DigiCam No More: Army Decides to Break the Pattern

Army is replacing UCP with MultiCam.

American soldiers in Afghanistan are now using Multicam to conduct combat operations safer and more effectively.

The Department of Defense is officially scrapping the Army Combat Uniform (ACU).

It’s only been eight years since the release of the new uniform and camouflage known as the Universal Camouflage Pattern (UCP). Unfortunately, the grey-green pixelated design stood out in practically every environment in which it was used. Now, the Pentagon is working to develop a series of uniforms, each specially suited to a different environment.

In the meantime, the Army is replacing the UCP with a pattern called MultiCam, a seven-color, multi-environment camouflage that has proven to be much more effective at helping troops blend into their surroundings. British troops have been using a variant of the MultiCam for years called the Multi-Terrain Pattern. The new uniforms are currently being issued to American soldiers in Afghanistan until the UCP can be replaced altogether.

A $5 Billion Blunder

As what will surely go down as one of the greatest military debacles of all time, the UCP has cost the Army approximately $5 billion. And it’s not just a matter of wasted money or resources. Who knows how many soldiers were wounded or killed because their military-issued gear turned them into targets on the battlefield?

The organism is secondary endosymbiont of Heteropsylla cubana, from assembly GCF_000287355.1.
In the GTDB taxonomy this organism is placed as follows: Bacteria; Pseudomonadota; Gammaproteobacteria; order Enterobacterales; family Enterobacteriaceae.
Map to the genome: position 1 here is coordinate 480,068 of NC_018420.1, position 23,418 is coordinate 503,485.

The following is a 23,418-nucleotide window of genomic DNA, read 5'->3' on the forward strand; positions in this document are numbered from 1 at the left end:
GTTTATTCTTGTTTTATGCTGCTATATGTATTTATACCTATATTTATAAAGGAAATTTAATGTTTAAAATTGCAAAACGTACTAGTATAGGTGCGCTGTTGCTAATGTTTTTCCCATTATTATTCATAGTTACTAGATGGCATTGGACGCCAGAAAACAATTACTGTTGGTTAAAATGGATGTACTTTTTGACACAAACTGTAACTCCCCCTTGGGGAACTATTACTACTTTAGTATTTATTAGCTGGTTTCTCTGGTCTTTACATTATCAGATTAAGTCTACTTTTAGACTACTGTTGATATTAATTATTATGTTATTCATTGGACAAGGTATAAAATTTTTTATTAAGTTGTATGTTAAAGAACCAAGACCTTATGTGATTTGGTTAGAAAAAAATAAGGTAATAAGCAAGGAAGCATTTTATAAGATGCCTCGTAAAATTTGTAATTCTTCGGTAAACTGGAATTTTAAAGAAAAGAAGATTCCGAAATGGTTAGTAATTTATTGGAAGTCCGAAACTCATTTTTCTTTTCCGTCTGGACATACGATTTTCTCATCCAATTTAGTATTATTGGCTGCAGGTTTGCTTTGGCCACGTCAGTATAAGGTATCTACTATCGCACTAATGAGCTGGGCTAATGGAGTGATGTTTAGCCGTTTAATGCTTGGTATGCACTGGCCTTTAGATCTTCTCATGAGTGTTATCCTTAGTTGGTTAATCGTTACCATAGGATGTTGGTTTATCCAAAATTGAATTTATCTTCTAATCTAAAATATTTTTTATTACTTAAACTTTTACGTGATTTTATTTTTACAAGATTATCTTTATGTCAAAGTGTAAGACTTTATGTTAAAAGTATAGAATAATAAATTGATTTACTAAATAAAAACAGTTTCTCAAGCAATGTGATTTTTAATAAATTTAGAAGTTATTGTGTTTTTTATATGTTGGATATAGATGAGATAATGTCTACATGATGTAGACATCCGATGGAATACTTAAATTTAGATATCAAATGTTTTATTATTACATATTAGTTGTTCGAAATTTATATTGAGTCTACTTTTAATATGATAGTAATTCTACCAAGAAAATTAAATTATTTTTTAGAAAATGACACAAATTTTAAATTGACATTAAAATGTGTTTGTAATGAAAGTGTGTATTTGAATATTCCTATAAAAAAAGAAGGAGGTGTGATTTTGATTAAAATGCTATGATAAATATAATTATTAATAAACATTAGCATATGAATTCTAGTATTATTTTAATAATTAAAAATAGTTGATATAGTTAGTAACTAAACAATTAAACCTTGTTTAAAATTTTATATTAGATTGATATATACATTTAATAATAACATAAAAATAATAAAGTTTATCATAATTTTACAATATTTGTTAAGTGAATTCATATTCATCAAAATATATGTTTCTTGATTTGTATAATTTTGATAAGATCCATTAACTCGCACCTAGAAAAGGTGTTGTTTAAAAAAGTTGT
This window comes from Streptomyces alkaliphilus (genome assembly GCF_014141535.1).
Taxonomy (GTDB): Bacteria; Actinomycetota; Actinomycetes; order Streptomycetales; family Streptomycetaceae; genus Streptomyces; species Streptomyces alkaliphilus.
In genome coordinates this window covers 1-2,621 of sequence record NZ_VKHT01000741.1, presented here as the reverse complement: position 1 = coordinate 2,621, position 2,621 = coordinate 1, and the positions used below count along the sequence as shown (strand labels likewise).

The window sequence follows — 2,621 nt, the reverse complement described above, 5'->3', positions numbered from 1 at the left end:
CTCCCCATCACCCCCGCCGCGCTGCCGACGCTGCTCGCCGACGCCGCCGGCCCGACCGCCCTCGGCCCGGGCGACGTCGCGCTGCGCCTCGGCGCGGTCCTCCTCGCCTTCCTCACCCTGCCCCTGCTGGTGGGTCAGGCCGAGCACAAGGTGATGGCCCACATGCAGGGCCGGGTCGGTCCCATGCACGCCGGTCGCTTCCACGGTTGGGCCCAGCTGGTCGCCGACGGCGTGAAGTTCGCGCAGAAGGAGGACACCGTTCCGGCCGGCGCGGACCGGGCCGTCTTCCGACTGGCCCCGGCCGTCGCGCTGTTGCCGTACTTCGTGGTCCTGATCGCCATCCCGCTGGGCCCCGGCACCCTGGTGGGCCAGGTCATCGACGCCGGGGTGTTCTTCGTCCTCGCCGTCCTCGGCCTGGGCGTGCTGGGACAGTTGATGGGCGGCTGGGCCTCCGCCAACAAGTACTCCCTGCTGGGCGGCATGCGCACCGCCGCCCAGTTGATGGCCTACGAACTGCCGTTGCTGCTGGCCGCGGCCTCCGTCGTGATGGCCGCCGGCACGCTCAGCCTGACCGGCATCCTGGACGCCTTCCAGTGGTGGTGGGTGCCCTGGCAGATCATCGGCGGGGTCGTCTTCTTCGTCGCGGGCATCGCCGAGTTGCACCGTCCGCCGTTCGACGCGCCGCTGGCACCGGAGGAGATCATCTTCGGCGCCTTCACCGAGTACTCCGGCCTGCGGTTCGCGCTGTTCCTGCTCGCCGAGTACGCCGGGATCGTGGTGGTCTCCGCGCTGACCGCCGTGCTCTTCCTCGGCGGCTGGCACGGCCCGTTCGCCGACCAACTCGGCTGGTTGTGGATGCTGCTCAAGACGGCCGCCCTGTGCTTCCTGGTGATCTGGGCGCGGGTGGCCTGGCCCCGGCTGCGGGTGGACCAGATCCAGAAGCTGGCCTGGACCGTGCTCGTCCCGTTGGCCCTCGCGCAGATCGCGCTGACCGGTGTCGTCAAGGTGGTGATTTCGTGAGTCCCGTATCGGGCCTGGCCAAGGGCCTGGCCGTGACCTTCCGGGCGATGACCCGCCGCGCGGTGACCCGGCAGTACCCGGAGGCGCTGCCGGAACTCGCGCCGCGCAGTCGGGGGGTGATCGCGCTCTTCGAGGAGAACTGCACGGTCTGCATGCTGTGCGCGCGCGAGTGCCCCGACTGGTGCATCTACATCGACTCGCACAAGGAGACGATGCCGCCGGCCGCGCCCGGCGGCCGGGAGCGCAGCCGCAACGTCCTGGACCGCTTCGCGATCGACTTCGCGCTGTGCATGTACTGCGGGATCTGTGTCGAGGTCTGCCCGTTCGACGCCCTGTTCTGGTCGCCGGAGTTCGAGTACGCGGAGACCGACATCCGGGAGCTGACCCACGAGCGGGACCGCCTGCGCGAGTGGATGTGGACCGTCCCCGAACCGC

“The only time I have ever seen it work well was in a gravel pit,” one Army Specialist told The Daily. “Wearing a uniform that stands out this badly makes it hard to do our job effectively. If we can see our own guys across a distance because of it, then so can our enemy.”

UCP is being replaced altogether.

The Universal Camouflage Pattern has failed to blend into nearly every environment.

Avoiding Future Missteps

There are still a lot of unanswered questions, but the biggest one now seems to be, “How can we make sure this doesn’t happen again?”

The general consensus on the UCP disaster seems to be that the upper echelons of command were more concerned with a distinctive look than the actual functionality of the uniform. According to The Week, senior Army officials wanted a design similar to the new Marine Corps uniform, which was also pixelated. Another problem came when leadership insisted on using the Army’s traditional grey-green color scheme.

Uncle Jimbo over at BlackFive summed it up nicely, saying that the uniform “was designed by clerks, not combat soldiers.” The science seems to have been completely ignored for political reasons.

This time though, it looks like science will have its day. Army researchers are running the new patterns through a battery of trials and tests in multiple locations around the globe. It looks like the new ACU will be designed with the soldier in mind instead of the command.

 

Photos courtesy The U.S. Army.